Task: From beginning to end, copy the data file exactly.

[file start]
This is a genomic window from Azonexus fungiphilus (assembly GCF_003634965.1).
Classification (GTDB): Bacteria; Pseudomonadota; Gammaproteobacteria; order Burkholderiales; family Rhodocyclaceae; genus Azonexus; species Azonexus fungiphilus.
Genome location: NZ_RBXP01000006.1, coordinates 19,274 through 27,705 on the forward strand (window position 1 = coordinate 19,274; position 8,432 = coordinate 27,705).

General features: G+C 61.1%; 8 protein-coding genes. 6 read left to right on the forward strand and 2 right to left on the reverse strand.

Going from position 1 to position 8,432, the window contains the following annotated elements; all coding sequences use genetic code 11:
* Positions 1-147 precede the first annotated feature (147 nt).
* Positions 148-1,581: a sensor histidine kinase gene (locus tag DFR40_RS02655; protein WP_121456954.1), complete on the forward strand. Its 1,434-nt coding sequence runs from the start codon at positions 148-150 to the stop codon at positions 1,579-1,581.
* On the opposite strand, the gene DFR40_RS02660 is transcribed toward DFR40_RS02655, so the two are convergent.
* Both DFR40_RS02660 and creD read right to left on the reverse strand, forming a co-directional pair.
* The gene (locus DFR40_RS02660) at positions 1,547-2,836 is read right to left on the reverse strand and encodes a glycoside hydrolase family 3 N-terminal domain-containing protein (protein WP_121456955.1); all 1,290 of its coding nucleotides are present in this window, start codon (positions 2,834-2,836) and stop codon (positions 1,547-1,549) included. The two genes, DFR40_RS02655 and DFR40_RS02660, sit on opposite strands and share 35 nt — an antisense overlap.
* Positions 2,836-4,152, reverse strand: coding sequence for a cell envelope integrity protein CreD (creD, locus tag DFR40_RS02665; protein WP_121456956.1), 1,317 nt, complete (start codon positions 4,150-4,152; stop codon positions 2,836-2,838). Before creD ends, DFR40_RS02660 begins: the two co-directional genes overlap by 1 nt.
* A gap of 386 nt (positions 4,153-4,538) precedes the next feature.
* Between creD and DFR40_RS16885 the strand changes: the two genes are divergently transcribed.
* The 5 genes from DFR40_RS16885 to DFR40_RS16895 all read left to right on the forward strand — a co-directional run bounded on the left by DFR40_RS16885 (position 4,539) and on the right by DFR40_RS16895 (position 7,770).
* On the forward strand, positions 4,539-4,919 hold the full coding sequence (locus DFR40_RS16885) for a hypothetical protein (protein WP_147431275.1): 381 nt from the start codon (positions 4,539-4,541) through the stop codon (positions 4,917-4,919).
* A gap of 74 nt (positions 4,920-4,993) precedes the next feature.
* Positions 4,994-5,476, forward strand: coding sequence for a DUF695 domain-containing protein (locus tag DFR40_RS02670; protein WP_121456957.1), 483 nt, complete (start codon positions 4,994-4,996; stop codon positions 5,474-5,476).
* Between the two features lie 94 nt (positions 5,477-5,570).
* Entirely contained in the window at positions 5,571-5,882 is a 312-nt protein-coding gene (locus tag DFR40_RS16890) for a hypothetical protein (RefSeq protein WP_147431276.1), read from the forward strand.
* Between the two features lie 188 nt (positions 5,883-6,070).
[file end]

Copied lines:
This is a genomic window from Azonexus fungiphilus (assembly GCF_003634965.1).
Classification (GTDB): Bacteria; Pseudomonadota; Gammaproteobacteria; order Burkholderiales; family Rhodocyclaceae; genus Azonexus; species Azonexus fungiphilus.
Genome location: NZ_RBXP01000006.1, coordinates 19,274 through 27,705 on the forward strand (window position 1 = coordinate 19,274; position 8,432 = coordinate 27,705).

General features: G+C 61.1%; 8 protein-coding genes. 6 read left to right on the forward strand and 2 right to left on the reverse strand.

Going from position 1 to position 8,432, the window contains the following annotated elements; all coding sequences use genetic code 11:
* Positions 1-147 precede the first annotated feature (147 nt).
* Positions 148-1,581: a sensor histidine kinase gene (locus tag DFR40_RS02655; protein WP_121456954.1), complete on the forward strand. Its 1,434-nt coding sequence runs from the start codon at positions 148-150 to the stop codon at positions 1,579-1,581.
* On the opposite strand, the gene DFR40_RS02660 is transcribed toward DFR40_RS02655, so the two are convergent.
* Both DFR40_RS02660 and creD read right to left on the reverse strand, forming a co-directional pair.
* The gene (locus DFR40_RS02660) at positions 1,547-2,836 is read right to left on the reverse strand and encodes a glycoside hydrolase family 3 N-terminal domain-containing protein (protein WP_121456955.1); all 1,290 of its coding nucleotides are present in this window, start codon (positions 2,834-2,836) and stop codon (positions 1,547-1,549) included. The two genes, DFR40_RS02655 and DFR40_RS02660, sit on opposite strands and share 35 nt — an antisense overlap.
* Positions 2,836-4,152, reverse strand: coding sequence for a cell envelope integrity protein CreD (creD, locus tag DFR40_RS02665; protein WP_121456956.1), 1,317 nt, complete (start codon positions 4,150-4,152; stop codon positions 2,836-2,838). Before creD ends, DFR40_RS02660 begins: the two co-directional genes overlap by 1 nt.
* A gap of 386 nt (positions 4,153-4,538) precedes the next feature.
* Between creD and DFR40_RS16885 the strand changes: the two genes are divergently transcribed.
* The 5 genes from DFR40_RS16885 to DFR40_RS16895 all read left to right on the forward strand — a co-directional run bounded on the left by DFR40_RS16885 (position 4,539) and on the right by DFR40_RS16895 (position 7,770).
* On the forward strand, positions 4,539-4,919 hold the full coding sequence (locus DFR40_RS16885) for a hypothetical protein (protein WP_147431275.1): 381 nt from the start codon (positions 4,539-4,541) through the stop codon (positions 4,917-4,919).
* A gap of 74 nt (positions 4,920-4,993) precedes the next feature.
* Positions 4,994-5,476, forward strand: coding sequence for a DUF695 domain-containing protein (locus tag DFR40_RS02670; protein WP_121456957.1), 483 nt, complete (start codon positions 4,994-4,996; stop codon positions 5,474-5,476).
* Between the two features lie 94 nt (positions 5,477-5,570).
* Entirely contained in the window at positions 5,571-5,882 is a 312-nt protein-coding gene (locus tag DFR40_RS16890) for a hypothetical protein (RefSeq protein WP_147431276.1), read from the forward strand.
* Between the two features lie 188 nt (positions 5,883-6,070).